The Climate Change Clock

Time is Ticking

Addison Becker, Staff Writer

7 years left? Started in 2019 by Gan Golin and Andrew Boyd, The Climate Clock is an art piece showing the countdown until anthropogenic activities, such as burning fossil fuels, have caused irreversible effects on the climate. According to the Climate Clock organization’s website, the countdown is a physical representation revealing the time left until humans exceed our “carbon budget.” The creators work alongside scientists to determine an accurate countdown. Furthermore, their website says, “This clock follows the methodology of the carbon clock made by the Mercator Research Institute on Global Commons and Climate Change (MCC).”  Each year the Climate Clock is installed in different cities to be a visible representation of how the time until the climate crisis is too advanced. The Climate Clock is a part of a larger organization of activists, including Greta Thunberg, for raising awareness for the immediate climate issues burdening the Earth.

Photo by Li-An Lim on Unsplash

In 2020, the Climate Clock was moved out of Berlin and to the heart of New York City and immediately went viral on social media. The hashtags, “#ActInTime and #ClimateClock” exploded on Twitter, Instagram, and TikTok, with people urging each other to make lifestyle changes in order to reduce their carbon footprint. The images of the clock showing the seven-year countdown invoked feelings of panic and fear among people concerned about environmental issues.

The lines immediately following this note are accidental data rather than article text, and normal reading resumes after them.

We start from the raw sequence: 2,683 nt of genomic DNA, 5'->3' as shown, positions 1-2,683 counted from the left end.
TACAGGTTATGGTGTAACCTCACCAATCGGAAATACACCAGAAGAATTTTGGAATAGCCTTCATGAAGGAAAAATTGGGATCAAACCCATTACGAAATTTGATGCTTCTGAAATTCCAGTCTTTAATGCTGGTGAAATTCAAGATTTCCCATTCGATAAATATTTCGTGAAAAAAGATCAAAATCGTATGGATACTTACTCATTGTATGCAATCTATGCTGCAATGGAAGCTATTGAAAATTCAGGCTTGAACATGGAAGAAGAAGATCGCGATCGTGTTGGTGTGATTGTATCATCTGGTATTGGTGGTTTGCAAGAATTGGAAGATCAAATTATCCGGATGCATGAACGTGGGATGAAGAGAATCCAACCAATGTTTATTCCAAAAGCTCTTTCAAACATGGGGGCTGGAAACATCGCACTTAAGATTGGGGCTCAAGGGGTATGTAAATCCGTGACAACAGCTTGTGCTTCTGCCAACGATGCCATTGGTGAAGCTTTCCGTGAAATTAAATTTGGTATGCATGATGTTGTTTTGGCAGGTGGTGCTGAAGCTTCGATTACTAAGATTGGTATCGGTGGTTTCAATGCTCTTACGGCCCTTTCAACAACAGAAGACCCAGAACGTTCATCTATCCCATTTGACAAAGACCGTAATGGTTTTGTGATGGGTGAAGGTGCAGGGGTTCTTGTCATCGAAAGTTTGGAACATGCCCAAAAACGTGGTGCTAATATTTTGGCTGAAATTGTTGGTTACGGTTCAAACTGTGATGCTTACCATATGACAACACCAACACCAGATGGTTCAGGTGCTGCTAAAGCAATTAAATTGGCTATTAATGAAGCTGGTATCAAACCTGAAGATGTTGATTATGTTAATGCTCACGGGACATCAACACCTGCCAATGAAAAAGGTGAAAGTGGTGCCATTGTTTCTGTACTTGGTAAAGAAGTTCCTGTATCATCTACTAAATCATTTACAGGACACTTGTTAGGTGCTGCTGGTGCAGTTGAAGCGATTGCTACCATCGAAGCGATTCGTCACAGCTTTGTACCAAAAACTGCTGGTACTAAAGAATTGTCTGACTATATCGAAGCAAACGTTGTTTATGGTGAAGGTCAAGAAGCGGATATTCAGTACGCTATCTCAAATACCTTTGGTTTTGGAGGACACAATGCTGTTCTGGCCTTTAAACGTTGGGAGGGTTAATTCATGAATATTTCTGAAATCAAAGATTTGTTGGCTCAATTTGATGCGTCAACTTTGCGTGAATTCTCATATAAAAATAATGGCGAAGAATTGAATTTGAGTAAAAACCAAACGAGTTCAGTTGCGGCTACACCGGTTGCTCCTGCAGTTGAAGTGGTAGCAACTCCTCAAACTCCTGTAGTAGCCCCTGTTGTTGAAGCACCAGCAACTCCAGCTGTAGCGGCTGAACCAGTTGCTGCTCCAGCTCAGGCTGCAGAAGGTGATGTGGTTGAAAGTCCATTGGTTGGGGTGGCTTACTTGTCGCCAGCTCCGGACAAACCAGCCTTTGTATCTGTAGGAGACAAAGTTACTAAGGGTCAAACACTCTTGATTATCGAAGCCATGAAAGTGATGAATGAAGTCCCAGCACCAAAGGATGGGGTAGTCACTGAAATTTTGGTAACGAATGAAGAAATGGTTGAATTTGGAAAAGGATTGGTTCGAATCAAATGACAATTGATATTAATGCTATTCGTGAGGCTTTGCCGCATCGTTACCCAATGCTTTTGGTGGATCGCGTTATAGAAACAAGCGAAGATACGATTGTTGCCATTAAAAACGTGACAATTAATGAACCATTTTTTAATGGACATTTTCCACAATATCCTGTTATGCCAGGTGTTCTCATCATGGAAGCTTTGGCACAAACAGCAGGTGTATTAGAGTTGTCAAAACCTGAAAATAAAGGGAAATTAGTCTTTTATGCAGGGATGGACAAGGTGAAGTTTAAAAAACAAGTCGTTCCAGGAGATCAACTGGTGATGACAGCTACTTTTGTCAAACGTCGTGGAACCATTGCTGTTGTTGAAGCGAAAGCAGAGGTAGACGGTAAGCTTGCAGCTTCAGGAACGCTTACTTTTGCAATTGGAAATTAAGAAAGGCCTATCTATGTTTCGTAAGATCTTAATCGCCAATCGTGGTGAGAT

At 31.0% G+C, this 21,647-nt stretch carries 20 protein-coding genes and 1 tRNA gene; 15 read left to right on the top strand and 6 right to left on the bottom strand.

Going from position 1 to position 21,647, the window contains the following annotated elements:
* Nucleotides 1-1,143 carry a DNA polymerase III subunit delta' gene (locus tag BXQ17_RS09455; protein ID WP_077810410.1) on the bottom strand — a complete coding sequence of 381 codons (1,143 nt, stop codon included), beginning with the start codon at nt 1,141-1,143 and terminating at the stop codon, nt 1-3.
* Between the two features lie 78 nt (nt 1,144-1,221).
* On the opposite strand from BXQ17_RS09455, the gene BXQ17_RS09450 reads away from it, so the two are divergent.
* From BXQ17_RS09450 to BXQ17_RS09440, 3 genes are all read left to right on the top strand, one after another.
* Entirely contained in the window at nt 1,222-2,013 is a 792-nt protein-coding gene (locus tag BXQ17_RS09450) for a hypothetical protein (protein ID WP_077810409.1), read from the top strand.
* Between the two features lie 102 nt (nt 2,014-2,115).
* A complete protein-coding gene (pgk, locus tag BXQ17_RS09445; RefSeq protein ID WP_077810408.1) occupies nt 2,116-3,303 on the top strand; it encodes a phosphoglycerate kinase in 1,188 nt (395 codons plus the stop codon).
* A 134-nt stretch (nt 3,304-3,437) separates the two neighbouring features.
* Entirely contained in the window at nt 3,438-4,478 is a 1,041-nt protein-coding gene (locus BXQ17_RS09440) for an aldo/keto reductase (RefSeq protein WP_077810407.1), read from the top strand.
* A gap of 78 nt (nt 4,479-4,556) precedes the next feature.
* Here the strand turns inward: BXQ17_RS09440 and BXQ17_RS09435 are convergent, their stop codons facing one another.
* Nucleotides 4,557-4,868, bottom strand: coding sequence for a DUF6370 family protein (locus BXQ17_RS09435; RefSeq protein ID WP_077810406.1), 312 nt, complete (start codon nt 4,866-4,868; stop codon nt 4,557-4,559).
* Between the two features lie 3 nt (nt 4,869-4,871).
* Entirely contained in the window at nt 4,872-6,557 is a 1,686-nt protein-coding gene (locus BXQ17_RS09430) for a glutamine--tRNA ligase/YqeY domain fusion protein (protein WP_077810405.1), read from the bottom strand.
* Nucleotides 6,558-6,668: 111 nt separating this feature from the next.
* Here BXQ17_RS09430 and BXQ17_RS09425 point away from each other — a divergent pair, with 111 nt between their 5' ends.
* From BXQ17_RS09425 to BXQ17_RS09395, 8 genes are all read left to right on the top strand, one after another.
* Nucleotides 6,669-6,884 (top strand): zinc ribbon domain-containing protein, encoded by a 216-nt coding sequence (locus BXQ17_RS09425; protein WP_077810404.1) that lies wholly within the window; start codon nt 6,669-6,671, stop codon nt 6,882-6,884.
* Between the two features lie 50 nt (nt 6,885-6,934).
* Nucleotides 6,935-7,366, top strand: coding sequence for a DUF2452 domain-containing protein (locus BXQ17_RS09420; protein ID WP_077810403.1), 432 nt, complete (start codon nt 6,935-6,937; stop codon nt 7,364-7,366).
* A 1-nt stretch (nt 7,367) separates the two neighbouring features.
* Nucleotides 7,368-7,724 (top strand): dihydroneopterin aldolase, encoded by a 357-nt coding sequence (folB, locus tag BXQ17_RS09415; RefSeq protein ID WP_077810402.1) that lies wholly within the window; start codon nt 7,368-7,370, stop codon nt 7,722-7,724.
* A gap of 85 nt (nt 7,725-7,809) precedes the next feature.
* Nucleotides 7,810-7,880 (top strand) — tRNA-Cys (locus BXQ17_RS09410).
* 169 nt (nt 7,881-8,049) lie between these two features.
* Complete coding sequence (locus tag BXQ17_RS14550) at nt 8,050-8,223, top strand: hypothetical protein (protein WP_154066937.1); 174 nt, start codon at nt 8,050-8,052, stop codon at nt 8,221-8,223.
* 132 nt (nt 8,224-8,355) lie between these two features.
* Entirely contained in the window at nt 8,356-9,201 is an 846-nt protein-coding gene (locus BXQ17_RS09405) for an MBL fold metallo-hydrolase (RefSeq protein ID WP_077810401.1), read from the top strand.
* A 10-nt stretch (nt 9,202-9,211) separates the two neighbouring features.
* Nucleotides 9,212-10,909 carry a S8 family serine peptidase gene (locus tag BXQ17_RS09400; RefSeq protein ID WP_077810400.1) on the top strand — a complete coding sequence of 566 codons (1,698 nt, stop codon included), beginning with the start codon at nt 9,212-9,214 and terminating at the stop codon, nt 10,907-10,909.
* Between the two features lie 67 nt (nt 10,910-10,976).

So what can society do to make the countdown longer? The answer isn’t as simple as it seems. In order to reduce climate change, society needs to lessen its carbon emissions. The release of carbon dioxide into the atmosphere from burning fossil fuels, deforestation, and other human activities, causes immense amounts of carbon to remain in the atmospheric stage, causing global warming. Additionally, the carbon could be absorbed by the ocean, which potentially has detrimental effects on marine organisms. Overall, making environmentally conscious decisions, such as buying organic foods, carpooling, and conserving electricity, can help reduce carbon emissions.

Oakton Environmental Club President, Sydney Rico, shares her thoughts on the New York City Climate Clock. “The climate clock aims to make the climate crisis tangible; like something that is, in fact, going to kill us,” she asserts. Sydney continues saying “However, fear of an end without hope for a livable planet accompanying it is genuinely detrimental to the movement for climate action. I’m not just speculating here, I’ve seen with my own eyes people who want to get involved and “do something” perk up at success stories that they can perpetuate and terminate their commitment when doom convinces them that they won’t have impact.” Sydney is extremely passionate about environmental issues that are currently plaguing the world and is actively working to reduce her own carbon footprint while influencing others to do the same.